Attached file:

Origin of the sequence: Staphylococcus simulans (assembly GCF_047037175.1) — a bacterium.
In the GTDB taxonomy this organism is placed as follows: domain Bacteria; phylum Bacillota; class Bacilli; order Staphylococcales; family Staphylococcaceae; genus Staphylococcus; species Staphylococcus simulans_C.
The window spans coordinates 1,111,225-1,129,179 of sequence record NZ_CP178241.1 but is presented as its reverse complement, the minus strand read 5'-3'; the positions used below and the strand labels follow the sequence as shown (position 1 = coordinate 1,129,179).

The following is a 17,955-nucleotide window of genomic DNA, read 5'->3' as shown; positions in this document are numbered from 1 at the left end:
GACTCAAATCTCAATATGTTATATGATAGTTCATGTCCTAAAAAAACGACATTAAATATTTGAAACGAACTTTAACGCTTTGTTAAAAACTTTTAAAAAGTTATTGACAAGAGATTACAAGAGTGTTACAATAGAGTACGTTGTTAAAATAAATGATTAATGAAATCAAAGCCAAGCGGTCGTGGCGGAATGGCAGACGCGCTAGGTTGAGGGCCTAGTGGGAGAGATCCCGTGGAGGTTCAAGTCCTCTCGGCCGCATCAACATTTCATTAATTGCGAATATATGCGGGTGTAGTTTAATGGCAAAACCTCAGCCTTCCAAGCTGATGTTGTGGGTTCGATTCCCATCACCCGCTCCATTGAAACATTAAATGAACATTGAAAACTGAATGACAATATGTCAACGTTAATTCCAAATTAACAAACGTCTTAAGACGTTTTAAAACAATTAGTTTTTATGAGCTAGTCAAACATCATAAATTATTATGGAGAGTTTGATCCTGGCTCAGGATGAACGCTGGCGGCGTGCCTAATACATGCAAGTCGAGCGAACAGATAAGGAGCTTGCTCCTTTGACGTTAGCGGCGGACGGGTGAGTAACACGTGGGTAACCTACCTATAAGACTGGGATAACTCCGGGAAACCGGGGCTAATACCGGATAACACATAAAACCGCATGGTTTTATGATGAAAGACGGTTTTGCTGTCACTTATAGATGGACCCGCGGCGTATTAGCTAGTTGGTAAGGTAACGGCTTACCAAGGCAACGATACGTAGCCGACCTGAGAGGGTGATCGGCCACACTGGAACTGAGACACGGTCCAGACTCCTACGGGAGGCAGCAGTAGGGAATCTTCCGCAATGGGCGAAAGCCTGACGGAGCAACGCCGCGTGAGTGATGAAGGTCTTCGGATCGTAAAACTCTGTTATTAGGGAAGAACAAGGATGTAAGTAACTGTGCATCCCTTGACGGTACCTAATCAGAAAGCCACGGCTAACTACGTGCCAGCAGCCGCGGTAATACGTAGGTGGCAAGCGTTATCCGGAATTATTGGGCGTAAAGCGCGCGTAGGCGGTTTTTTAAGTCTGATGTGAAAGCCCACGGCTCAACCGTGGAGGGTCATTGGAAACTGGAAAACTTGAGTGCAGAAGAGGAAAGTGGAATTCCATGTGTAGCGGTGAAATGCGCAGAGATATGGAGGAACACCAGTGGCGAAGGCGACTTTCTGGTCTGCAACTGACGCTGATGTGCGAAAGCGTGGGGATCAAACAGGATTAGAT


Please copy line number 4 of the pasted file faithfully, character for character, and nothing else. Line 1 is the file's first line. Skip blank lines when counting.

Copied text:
The following is a 17,955-nucleotide window of genomic DNA, read 5'->3' as shown; positions in this document are numbered from 1 at the left end: